As culturally significant as they are practical, the Royal Mail post box is a cherished feature of our streets. With over 85,000 boxes across England, it is likely you pass one every day.
The story of these iconic British beacons begins in the Channel Islands, via Europe.
Walking Miles for Mail
The 1840 Postal Reform act introduced affordable postage and easy-to-use adhesive stamps. Yet the nearest letter-receiving office was miles away from many communities. It took Anthony Trollope (the Victorian author, then a General Post Office official) to notice that in Europe, locked cast-iron pillar boxes were placed in convenient locations with regular collection times.
Trollope first introduced this efficient scheme to the Channel Islands in 1852, and pillar boxes emerged on the mainland the following year. By 1860, over 2,000 ‘standard’ design roadside boxes were established: by the 1890s, this had increased to 33,500.
The Stamp of Authority
Boxes from wall to pillar and lamp-shaped designs have found their way into our daily existence, but all share two obvious features. Firstly their colour: many of the UK’s earliest boxes were painted green to blend in with the landscape, but were repainted the famous ‘pillar box red’ by 1884 to increase visibility.
Their second shared feature is their insignia, or marking, of the monarch reigning when the box was placed. More than half of all British boxes carry Elizabeth II’s ‘EIIR’ stamp and Scottish crown, but around 15% date from the reign of George V (1910-1936) and a number survive from the reigns of George VI, Edward VII and Victoria. If you’re really lucky, your local post box could be one of the 168 identified as dating from Edward VIII’s very short reign in 1936.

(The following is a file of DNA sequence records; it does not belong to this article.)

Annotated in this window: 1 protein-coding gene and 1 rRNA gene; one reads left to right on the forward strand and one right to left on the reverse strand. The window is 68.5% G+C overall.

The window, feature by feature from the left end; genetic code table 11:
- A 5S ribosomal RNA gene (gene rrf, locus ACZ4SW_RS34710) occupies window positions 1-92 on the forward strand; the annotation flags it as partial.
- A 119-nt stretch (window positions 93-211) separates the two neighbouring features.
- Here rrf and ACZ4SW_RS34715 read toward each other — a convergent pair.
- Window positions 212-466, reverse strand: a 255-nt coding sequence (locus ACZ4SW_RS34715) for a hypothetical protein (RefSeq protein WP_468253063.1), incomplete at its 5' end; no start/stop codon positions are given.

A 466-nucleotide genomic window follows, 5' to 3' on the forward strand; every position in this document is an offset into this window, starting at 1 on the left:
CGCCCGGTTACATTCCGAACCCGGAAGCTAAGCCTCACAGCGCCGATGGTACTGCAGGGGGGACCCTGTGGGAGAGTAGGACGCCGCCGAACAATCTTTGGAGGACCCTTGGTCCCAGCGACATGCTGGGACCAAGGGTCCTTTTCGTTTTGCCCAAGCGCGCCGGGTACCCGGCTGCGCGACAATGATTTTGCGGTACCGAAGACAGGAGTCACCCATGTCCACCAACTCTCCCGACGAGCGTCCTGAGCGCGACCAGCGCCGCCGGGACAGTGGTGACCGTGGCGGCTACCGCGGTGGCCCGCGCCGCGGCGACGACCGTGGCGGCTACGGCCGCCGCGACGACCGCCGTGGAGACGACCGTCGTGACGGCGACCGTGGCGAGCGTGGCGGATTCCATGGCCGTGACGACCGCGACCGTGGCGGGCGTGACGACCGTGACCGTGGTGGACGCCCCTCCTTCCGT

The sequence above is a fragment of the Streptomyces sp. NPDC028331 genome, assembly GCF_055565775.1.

Bespoke Boxes for Unique Locations
The Letter Box Study Group has identified around 800 different types of post box, all adapted for different environments. Small lamp-post boxes were introduced in 1896 for use in London squares and rural locations; oval boxes with two letter slots emerged in larger towns and cities, and enamel-fronted boxes were inserted into the walls of Post Offices.
In the last 160-odd years, around two dozen contractors have been hired as post box designers. The results – from J W Penfold’s elegant 1866 hexagonal box, to the rectangular sheet steel designs of 1968, and the Olympic gold boxes – means we don’t have one criteria for listing boxes, but a number listed are based on their rarity, age, intactness, location near listed buildings (like the Cambridge Penfold box above) and design quality.
A more detailed history can be found on The Postal Museum’s website – our banner image, by Martin Deutsch, shows the museum’s ‘pillar box alley’. For information on other types of street furniture that we consider for assessment, from street lighting to signposts, read our Selection Guide.
Reblogged this on Karl Quinney.
I have of course have noticed the post boxes about, and have noted some of the variations of style. Now I certainly understand the inscriptions better and will now pay a bit more attention to them as well as having a bit of trivia to share with others.
Reblogged this on First Night History.